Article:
At first, it was barely noticeable. She was getting around fine, for the most part. But you could tell that she was favoring her front right paw. We thought of different reasons for this: maybe she pulled a muscle racing back and forth alongside the fence with the neighbors’ Chihuahuas. Or maybe it was just her arthritis beginning to manifest itself further. A trip to the vet seemed to point in that direction. They gave us a different medicine to try.  It had no effect – in fact, it seemed to get worse.  Finally, she got to the point where she didn’t want to put any weight on that leg at all, and her right front shoulder ballooned in size.  Walks outside became fewer and fewer. Most of the time she didn’t want to leave the couch. When she did, she started going to the bathroom in places she’d never gone before – to that point she had very much been a creature of habit.  Fearing the worst, we took her back to the vet, and got the diagnosis that we’d been dreading: cancer.

They told us there wasn’t much that could be done. The cancer was in a place that wasn’t conducive to surgery (and her age made that a risky proposition anyway), and extremely aggressive. While radiation therapy might extend her life a little bit, there was no way they’d be able to get all of it. They gave us more medicine to hopefully manage her pain and make her comfortable.

That was only a couple of weeks ago.

A few days ago, I noticed a tell-tale sign that I couldn’t explain away. I was taking her outside just before going to bed. Slowly, achingly, we made our way to the backyard through the bone-chilling cold, as we’d done hundreds of times before. Except that once she got to the backyard and off the leash, she took an immediate left and lay down under the azaleas. I had a feeling I knew what this meant.  But that selfish person inside me that doesn’t want to let go required more proof. I coaxed her back up and put her back on the leash, and led her toward the middle of the yard. Then I took her off her leash.

Almost immediately, she hopped on her three good legs to another garden bed and lay down there under the awning of the cast-iron plants and nandina. She stared up at me, her eyes cutting into my soul. And I knew it was time.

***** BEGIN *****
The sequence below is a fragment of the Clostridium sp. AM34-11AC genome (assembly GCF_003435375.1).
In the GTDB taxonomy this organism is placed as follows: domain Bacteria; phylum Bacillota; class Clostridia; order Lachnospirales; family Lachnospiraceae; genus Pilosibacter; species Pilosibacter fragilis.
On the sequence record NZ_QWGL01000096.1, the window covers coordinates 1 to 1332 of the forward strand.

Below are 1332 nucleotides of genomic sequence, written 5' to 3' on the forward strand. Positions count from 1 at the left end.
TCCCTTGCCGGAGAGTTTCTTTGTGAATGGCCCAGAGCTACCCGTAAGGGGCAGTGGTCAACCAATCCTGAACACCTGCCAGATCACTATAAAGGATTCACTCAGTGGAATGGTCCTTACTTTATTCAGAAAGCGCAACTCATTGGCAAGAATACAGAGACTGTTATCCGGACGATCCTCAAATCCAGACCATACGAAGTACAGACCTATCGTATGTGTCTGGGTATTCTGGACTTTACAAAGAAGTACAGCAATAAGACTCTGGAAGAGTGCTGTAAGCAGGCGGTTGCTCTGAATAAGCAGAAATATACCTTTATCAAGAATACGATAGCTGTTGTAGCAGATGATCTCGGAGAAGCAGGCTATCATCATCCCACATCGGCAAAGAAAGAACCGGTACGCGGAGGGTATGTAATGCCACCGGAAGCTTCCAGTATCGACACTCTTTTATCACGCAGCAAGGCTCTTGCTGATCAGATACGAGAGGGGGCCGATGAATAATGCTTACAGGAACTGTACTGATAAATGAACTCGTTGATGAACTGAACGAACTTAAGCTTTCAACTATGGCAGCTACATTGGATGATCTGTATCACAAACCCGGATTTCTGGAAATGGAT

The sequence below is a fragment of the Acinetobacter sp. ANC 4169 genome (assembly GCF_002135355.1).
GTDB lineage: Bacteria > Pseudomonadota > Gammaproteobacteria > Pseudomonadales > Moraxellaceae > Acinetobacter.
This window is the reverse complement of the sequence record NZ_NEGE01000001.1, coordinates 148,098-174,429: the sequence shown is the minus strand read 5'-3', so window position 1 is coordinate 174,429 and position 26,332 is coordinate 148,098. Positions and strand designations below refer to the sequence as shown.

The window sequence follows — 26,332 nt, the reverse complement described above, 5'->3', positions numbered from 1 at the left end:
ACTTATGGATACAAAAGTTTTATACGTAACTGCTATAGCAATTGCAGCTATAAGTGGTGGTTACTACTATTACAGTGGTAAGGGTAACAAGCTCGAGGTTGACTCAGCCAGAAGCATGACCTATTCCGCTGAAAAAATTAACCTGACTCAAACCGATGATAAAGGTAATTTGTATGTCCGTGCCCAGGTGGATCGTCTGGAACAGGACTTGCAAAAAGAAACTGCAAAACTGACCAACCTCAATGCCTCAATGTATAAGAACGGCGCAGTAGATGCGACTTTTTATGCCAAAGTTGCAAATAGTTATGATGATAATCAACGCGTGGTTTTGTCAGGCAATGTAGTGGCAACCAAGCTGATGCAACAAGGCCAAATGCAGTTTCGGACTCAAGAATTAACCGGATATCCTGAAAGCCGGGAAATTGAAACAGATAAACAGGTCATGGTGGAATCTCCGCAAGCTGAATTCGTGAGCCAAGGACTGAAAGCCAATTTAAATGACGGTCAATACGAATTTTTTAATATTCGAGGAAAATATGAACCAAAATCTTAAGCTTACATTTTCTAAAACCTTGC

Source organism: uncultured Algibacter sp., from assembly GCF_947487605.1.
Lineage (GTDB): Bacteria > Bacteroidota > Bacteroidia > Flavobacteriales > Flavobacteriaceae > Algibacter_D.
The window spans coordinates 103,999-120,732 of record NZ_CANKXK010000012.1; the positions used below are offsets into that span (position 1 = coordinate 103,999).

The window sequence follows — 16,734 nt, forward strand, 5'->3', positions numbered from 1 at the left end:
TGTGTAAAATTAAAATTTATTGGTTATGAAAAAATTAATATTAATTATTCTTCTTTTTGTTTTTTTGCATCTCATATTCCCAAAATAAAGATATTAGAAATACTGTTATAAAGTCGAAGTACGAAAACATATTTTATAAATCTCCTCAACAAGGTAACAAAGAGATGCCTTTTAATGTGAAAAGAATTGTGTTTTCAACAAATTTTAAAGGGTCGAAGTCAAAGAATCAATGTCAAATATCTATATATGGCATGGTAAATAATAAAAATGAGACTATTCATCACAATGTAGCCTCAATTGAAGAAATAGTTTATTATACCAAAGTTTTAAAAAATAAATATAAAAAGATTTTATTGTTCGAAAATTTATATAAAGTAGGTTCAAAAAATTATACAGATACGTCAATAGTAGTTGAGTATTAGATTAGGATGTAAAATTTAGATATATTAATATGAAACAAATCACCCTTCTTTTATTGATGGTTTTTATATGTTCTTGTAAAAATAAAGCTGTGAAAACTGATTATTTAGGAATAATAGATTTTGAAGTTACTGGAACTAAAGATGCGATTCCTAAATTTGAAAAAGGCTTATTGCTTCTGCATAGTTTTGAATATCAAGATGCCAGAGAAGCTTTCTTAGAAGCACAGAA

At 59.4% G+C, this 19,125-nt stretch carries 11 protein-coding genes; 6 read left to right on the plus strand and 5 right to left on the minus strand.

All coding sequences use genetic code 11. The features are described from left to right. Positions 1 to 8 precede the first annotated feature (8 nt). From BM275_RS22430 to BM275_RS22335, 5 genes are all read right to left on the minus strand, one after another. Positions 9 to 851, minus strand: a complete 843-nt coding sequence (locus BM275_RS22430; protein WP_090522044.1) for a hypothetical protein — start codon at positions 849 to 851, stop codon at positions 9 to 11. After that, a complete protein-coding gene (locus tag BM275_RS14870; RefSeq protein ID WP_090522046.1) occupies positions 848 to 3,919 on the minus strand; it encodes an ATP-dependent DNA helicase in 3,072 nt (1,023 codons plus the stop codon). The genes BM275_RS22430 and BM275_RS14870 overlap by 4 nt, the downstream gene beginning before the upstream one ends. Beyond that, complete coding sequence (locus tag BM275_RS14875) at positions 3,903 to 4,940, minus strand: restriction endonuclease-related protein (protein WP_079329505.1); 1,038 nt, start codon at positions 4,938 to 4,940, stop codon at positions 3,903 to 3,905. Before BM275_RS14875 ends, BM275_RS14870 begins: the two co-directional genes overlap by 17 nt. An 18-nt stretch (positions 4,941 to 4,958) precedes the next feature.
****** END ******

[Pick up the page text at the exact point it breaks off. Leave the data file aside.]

Today is our last full day. I worked from home today. Most of the time when I wasn’t typing, I had a hand on my little girl, letting her soak up all of the love she could. Tonight, we’re going to get her a cheeseburger and let her go to town. We’ll probably stay down here in the room together all night – maybe the boys will even get their sleeping bags out and stay with us.

And then morning will come. And we’ll make that awful fifteen-minute drive over to the vet. A few more words, a few more hugs, scratches and belly rubs, many more tears, a couple of needles, and after almost twelve years of being part of our family, that will be it.

I’d like to think we gave her a good life – one that was at least better than the one she was experiencing out on her own or waiting in a shelter. But she gave us so much love and joy over that time, that I’m pretty sure we got the better end of the deal.  Dogs are like that. They don’t need much for them to give you everything they have in return. And for almost twelve years, we were the beneficiaries.

Requiescat in pace, Austen.

my favorite time of year for running

I love fall for a lot of reasons, but ever since I became a runner, I have one more great reason – it’s the best time for morning runs. The vast majority of my runs are before work in the morning, and once the morning temperature gets below 55, I find motivation that just wasn’t there in the summer. Of course, the change in fall colors gives a new palette to my old familiar routes, which is always a good thing.

There are other great motivators as well – new gear, the prospect of an upcoming race – but for me, nothing beats the change in seasons. Now, I need to cut this short, and get ready for bed – gotta get up early for my run tomorrow!

Ranking the Years of the Saban Dynasty

Now that the season is done, and Alabama has accomplished what no one else in major college football ever has by winning five national titles in under a decade, a thought went through my mind. If I were to rank the seasons of the past decade, how would they come out? I thought it might be an interesting exercise.